Title page for ETD etd-02242006-131417

Document Type Master's Dissertation
Author Van der Westhuizen, Christian Abraham
URN etd-02242006-131417
Document Title Kinetic studies of vitamin B6 metabolism in humans
Degree MSc (Chemical Pathology)
Department Chemical Pathology
Advisor Name Title
Prof J Ubbink Committee Chair
  • vitamin B6
  • metabolism
  • chemical kinetics
Date 2001-09-01
Availability unrestricted
The primal aim of this thesis was to establish whether kinetic aspects of vitamin B6 metabolism predispose to earlier observed racial differences found in plasma pyridoxal-5'-phosphate (PLP). The active forms of vitamin B6 namely plasma PLP and pyridoxal (PL) as well as the three enzymes expressed in the erythrocyte involved in B6 metabolism, PL kinase, PLP phosphatase and pyridoxamine -5'- phosphate (pyridoxine -5'- phosphate) [PMP(PNP) ] oxidase were measured by high performance liquid chromatography.

Phase one supported earlier experimental evidence and lower plasma PLP concentrations were found in blacks in a group of200 male volunteers recruited from the South African National Defence Force (SANDF). The respective enzyme activities involved in vitamin B6 metabolism, from the same test subjects, suggested similar PLP production from PMP and PL as well as PLP dephosphorylation which result in the release of PL into the circulating fluid. Since applied exclusion criteria eliminated the majority of biochemical, physiological, genetical - and disease related factors that influence vit B6 status, dietary factors and individual preferences regarding food intake, were most likely to be responsible for the significantly lower circulating plasma PLP encountered in blacks.

Phase two compared pharmacokinetic parameters between 7 black - and 9 white test subjects recruited from the South African Police Services after a single 10 mg oral supplement ofpyridoxine hydrochloride. Statistical analysis of the parameters elimination half-life, elimination rate constant, clearance, volume of distribution, mean residence time, maximum peak concentration and time to maximum peak concentration failed to demonstrate any significant differences between the two groups. These results suggest consistent appearance rate, distribution and metabolism for the metabolites PLP and PL in the study population. A tendency in slower appearance rate, for both the metabolites PLP and PL, were observed in blacks and needs to be investigated further.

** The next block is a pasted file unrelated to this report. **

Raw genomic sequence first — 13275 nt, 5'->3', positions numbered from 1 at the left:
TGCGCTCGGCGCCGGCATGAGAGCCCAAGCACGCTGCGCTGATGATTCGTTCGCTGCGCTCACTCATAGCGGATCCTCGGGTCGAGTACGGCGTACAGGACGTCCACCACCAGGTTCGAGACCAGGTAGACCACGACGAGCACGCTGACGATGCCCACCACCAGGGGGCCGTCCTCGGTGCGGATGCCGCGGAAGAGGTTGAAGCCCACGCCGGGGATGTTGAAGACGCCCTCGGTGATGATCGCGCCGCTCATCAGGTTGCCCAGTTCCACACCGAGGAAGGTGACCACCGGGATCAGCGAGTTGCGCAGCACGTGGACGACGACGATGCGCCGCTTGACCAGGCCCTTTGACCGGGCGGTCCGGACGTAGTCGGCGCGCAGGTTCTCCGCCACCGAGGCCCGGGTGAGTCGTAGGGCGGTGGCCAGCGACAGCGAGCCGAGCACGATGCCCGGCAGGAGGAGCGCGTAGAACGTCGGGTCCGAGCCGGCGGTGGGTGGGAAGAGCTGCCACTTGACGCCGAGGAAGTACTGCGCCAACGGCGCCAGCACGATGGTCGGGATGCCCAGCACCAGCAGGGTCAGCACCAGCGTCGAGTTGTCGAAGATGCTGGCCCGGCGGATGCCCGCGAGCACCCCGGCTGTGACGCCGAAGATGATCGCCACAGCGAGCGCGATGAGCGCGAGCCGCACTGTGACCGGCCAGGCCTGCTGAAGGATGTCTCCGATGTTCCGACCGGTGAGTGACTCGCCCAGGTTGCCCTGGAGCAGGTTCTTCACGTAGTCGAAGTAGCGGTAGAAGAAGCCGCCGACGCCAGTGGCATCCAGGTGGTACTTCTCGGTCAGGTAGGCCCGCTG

The end product of vitamin B6 metabolism, 4-pyridoxic acid, which was expressed in terms of 24 hour urine volume, again failed to illustrate any significant differences between blacks and whites. These results suggested similar excretion properties in my population study. Furthermore, the pharmacokinetic parameters calculated for plasma PLP and PL respectively, were found to display one-compartment - and two-compartment pharmacokinetic model characteristics. This mono- and bi exponential elimination characteristics displayed by PLP and PL respectively could be of value in future research efforts in terms of sampling time. The distribution half-life can be determined by the calculation of two-compartment macro-rate constants. Fasting blood-samples should be collected when true baseline values are needed in the case of PL. Following vit B6 supplementation, one should allow at least 5 times the distribution half-life (5-6 hr in the case of PL) before blood-sampling in order to achieve true pharmacological response.

Phase three of this study was conducted to illustrate the metabolic interplay ofthe enzymes PL kinase and PMP (PNP) oxidase involved in PLP production. The kinetic parameters, Michaelis- Menten constant and maximum velocity rate, at varying substrate concentrations, for the enzymes PL kinase and PMP (PNP) oxidase, were compared in 14 white - and 14 black male test subjects recruited from the SANDF. Both the average Michaelis-Menten constant and maximum velocity rate were higher in whites, but these differences were not statistically significant. The high individual variability for both parameters calculated, can possibly be ruled out if a crystalline enzyme form is used and should be investigated further.

2001 University of Pretoria. All rights reserved. The copyright in this work vests in the University of Pretoria. No part of this work may be reproduced or transmitted in any form or by any means, without the prior written permission of the University of Pretoria.

Please cite as follows:

Van der Westhuizen, CA 2001, Kinetic studies of vitamin B6 metabolism in humans, MSc dissertation, University of Pretoria, Pretoria, viewed yymmdd < http://upetd.up.ac.za/thesis/available/etd-02242006-131417/ >


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